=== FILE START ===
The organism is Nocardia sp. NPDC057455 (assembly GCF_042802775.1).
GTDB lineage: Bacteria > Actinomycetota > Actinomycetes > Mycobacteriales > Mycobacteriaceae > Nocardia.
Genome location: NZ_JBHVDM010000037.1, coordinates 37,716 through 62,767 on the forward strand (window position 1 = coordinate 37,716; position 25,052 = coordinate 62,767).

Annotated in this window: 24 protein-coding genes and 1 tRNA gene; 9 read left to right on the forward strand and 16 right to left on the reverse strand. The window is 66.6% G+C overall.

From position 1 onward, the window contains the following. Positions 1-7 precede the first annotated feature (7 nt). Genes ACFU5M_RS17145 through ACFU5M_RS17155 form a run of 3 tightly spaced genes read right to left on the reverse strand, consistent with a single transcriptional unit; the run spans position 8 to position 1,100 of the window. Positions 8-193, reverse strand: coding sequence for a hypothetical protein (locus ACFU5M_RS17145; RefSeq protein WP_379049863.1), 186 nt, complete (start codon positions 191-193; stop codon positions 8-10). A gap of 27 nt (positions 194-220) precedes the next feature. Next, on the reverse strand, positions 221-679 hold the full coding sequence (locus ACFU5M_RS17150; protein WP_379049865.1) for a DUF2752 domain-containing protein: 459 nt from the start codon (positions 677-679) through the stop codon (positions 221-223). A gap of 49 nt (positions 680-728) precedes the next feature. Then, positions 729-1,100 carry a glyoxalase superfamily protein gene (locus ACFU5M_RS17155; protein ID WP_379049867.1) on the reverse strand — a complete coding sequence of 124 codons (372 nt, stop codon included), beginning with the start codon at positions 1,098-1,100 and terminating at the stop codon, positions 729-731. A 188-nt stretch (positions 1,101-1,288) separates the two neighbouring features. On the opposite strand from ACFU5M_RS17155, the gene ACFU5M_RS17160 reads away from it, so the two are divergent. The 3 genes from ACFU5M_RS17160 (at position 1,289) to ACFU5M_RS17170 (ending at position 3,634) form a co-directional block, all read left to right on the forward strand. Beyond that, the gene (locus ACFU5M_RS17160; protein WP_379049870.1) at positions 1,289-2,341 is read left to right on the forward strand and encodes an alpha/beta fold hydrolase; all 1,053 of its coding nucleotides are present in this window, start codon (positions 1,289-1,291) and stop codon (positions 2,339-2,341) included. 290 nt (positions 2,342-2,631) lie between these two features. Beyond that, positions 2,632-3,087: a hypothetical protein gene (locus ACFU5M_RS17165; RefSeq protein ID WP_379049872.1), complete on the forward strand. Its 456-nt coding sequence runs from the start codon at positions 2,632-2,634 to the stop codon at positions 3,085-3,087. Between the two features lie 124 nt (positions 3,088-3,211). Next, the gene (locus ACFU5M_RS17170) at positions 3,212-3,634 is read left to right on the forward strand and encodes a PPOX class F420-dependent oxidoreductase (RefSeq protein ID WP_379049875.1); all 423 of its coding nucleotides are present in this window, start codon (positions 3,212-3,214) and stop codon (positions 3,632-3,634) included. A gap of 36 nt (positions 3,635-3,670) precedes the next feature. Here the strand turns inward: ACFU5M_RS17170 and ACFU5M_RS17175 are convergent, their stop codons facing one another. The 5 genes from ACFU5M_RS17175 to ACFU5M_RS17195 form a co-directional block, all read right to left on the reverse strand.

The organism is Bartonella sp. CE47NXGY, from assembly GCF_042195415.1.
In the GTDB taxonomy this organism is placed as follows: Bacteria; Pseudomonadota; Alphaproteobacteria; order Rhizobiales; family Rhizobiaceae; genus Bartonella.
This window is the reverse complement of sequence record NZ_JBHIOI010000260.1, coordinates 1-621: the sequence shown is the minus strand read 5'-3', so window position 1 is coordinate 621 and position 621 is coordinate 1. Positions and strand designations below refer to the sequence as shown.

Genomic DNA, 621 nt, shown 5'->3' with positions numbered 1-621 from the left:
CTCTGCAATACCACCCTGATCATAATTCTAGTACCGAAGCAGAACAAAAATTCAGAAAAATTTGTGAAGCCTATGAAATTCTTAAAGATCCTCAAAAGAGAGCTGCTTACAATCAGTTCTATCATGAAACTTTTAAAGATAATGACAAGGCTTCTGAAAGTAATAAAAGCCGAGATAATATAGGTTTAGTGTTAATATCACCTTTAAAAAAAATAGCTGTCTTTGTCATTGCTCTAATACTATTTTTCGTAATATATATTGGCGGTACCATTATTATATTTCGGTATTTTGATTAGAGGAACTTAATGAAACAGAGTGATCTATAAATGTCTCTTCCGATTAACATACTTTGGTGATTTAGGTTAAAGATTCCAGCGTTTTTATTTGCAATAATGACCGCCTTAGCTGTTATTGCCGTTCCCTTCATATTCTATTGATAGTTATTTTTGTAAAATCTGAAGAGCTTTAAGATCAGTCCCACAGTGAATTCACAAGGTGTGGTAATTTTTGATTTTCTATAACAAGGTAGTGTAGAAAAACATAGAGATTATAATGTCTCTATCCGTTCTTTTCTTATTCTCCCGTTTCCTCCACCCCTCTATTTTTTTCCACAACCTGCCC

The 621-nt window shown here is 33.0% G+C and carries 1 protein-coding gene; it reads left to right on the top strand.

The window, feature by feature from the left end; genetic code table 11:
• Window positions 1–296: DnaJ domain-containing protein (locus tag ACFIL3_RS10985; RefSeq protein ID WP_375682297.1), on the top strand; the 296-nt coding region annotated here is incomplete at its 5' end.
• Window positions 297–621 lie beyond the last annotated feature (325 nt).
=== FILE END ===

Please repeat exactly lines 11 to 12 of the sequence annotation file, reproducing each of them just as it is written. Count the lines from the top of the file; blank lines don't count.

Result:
The 621-nt window shown here is 33.0% G+C and carries 1 protein-coding gene; it reads left to right on the top strand.

The window, feature by feature from the left end; genetic code table 11: